Killer Whale Social Structure

Killer Whale Social Structure

Social structure and behavior of killer whales

Orcas are highly social, and they interact with each other actively; they usually search for food as a group. The hunting tactics in which all members’ participation is essential are fundamental to their survival.

Killer whale groups or pods can gather from 2 to 15 individuals. Sometimes larger groups are seen which include hundreds of them, but experts say this is temporary and is shown only in cases of mating, social contact or abundant food availability. However, after some time, they all return to their pods. The territorial range covered by them is unknown, but there are records that some have managed to move up to 160 km. in a single day.

Their social structures are complex, and most are organized in matriarchal societies. There are several pods within a sub-population that exchange members for breeding purposes. Maintaining a strong group cohesion and communication is essential for the pod. The links between a female and her calf are the strongest within a social group of orcas, but once they grow up they leave the mother to travel either alone or with another pod.

Unlike other species in the animal kingdom, female killer whales are the dominant in their society. Calves receive discipline and education from their mothers, and even “punishment” if they do any wrong action. Hitting their tails in the water, making strong head movements, emitting unusual noises with their teeth and other intimidating body movements, are signs of “anger” of a female.

In activities such as hunting, the social interaction that characterizes this species is the best manifestation. If you can, look for videos of orcas trying to capture marine mammals or penguins. The coordinated strategy and timing showed by all individuals to achieve their goal is amazing. Participants share their prey, and more experienced individuals teach the youngsters the capture techniques. They are very intelligent and with a great sense of survival.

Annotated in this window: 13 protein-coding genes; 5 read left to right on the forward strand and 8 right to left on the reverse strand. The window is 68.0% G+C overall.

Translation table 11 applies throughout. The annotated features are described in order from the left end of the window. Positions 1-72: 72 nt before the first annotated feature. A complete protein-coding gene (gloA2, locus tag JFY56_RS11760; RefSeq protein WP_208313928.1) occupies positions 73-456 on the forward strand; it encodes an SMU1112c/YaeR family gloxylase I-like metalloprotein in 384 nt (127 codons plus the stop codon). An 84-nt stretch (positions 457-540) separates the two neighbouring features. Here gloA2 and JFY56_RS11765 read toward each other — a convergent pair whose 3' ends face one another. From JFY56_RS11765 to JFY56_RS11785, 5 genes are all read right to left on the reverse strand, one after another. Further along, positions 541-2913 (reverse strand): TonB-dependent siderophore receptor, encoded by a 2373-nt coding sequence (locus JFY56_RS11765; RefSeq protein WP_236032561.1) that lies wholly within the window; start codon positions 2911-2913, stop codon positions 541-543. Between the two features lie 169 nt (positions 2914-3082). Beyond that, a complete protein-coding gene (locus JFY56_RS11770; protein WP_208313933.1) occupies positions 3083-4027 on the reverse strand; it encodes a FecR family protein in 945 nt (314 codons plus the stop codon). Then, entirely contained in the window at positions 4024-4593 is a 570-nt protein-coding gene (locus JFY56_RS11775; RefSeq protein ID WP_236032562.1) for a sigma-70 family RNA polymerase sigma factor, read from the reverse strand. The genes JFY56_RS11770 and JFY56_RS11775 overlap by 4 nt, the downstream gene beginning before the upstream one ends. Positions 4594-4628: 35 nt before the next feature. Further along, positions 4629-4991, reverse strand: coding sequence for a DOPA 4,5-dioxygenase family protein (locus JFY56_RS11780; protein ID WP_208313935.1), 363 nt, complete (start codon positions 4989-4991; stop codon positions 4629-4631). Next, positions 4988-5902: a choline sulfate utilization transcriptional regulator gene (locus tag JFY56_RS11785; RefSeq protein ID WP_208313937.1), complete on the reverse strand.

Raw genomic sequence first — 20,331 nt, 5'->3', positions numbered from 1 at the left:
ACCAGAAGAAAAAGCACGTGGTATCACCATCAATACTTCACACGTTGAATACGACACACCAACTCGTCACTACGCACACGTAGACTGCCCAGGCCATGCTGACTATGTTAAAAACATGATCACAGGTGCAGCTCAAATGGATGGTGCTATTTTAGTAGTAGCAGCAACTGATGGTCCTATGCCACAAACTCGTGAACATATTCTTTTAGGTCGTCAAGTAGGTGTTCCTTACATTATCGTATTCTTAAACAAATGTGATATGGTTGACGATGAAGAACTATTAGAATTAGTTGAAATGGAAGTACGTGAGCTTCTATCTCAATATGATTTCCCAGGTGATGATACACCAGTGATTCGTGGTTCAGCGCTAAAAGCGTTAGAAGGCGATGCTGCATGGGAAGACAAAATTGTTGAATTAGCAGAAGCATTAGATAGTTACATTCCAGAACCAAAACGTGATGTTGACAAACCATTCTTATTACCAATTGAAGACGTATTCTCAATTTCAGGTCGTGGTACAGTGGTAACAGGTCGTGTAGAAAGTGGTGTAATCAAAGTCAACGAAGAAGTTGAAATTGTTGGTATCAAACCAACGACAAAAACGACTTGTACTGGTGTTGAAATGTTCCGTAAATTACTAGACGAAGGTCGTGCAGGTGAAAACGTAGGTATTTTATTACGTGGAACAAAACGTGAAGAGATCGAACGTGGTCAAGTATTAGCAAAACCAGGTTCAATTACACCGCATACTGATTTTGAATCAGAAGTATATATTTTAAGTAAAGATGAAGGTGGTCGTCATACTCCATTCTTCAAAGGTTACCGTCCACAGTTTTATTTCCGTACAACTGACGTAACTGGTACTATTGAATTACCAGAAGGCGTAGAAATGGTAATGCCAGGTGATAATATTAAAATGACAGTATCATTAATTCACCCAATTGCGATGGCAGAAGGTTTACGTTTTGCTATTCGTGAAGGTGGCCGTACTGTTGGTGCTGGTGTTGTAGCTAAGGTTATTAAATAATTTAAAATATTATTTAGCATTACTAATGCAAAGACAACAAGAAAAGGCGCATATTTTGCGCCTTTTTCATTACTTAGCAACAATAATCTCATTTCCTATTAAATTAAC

During hunting, you can see orcas chasing theirs victims to tire them, surround them and stun them until they yield. When these large cetaceans notice their next meal, they can perform different maneuvers to achieve their goal. In Polar Regions, they manage to knock down blocks of ice where seals rest quietly. To perform this, they create strong waves that make seals inevitably to fall. Sometimes, the lucky ones or the very skilled manage to get out alive, but most do not have such fortune.

The orcas spend most of their time swimming, feeding and playing. They can spend up to 50% of the day moving from place to place to find food. Part of the rest is used to carry out social and entertainment activities. Although it might seem cruel, they sometimes play with a captured animal throwing it through the air. They can also do it with live animals, which do not necessarily want to eat. Finally, the rest of the day is used for rest and sleep; we’re talking about two or three hours only.

Individual behavior includes jumps, and bumps into the water with the tail or fins and the emission of different sounds. Some of these are made to view his prey or as a form of communication. Some killer whales rub themselves with rocks to remove dead skin.

They have the ability to hunt close to the shore without getting stranded, however, sick or weak individuals can die on beaches or rocky places.

In conclusion, orcas have and interesting individual behavior and social structure. They are very smart, have great ability to work together and an amazing instinct to protect the members of their community.